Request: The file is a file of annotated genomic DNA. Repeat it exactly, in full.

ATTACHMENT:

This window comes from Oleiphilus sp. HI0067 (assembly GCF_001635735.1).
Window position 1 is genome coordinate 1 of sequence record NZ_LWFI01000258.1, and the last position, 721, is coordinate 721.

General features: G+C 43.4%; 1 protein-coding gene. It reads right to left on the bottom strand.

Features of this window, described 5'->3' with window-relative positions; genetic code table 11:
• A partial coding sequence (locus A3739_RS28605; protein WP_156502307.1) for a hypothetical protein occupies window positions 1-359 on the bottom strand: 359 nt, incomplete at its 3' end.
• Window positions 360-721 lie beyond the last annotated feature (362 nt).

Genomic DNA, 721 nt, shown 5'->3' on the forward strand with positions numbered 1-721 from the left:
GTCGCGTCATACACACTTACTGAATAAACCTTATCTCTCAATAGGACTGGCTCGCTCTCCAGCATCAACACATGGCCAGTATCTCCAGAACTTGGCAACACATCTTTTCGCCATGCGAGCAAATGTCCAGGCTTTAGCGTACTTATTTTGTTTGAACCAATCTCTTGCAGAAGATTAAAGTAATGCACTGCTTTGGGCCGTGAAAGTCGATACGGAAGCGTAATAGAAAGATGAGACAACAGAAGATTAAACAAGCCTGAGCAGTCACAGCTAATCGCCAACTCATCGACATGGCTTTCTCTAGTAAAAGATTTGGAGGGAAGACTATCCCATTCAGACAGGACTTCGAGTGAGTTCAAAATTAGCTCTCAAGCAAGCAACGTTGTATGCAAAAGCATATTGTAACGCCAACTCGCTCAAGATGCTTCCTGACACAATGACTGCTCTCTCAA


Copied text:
This window comes from Oleiphilus sp. HI0067 (assembly GCF_001635735.1).
Window position 1 is genome coordinate 1 of sequence record NZ_LWFI01000258.1, and the last position, 721, is coordinate 721.

General features: G+C 43.4%; 1 protein-coding gene. It reads right to left on the bottom strand.

Features of this window, described 5'->3' with window-relative positions; genetic code table 11:
• A partial coding sequence (locus A3739_RS28605; protein WP_156502307.1) for a hypothetical protein occupies window positions 1-359 on the bottom strand: 359 nt, incomplete at its 3' end.
• Window positions 360-721 lie beyond the last annotated feature (362 nt).

Genomic DNA, 721 nt, shown 5'->3' on the forward strand with positions numbered 1-721 from the left:
GTCGCGTCATACACACTTACTGAATAAACCTTATCTCTCAATAGGACTGGCTCGCTCTCCAGCATCAACACATGGCCAGTATCTCCAGAACTTGGCAACACATCTTTTCGCCATGCGAGCAAATGTCCAGGCTTTAGCGTACTTATTTTGTTTGAACCAATCTCTTGCAGAAGATTAAAGTAATGCACTGCTTTGGGCCGTGAAAGTCGATACGGAAGCGTAATAGAAAGATGAGACAACAGAAGATTAAACAAGCCTGAGCAGTCACAGCTAATCGCCAACTCATCGACATGGCTTTCTCTAGTAAAAGATTTGGAGGGAAGACTATCCCATTCAGACAGGACTTCGAGTGAGTTCAAAATTAGCTCTCAAGCAAGCAACGTTGTATGCAAAAGCATATTGTAACGCCAACTCGCTCAAGATGCTTCCTGACACAATGACTGCTCTCTCAA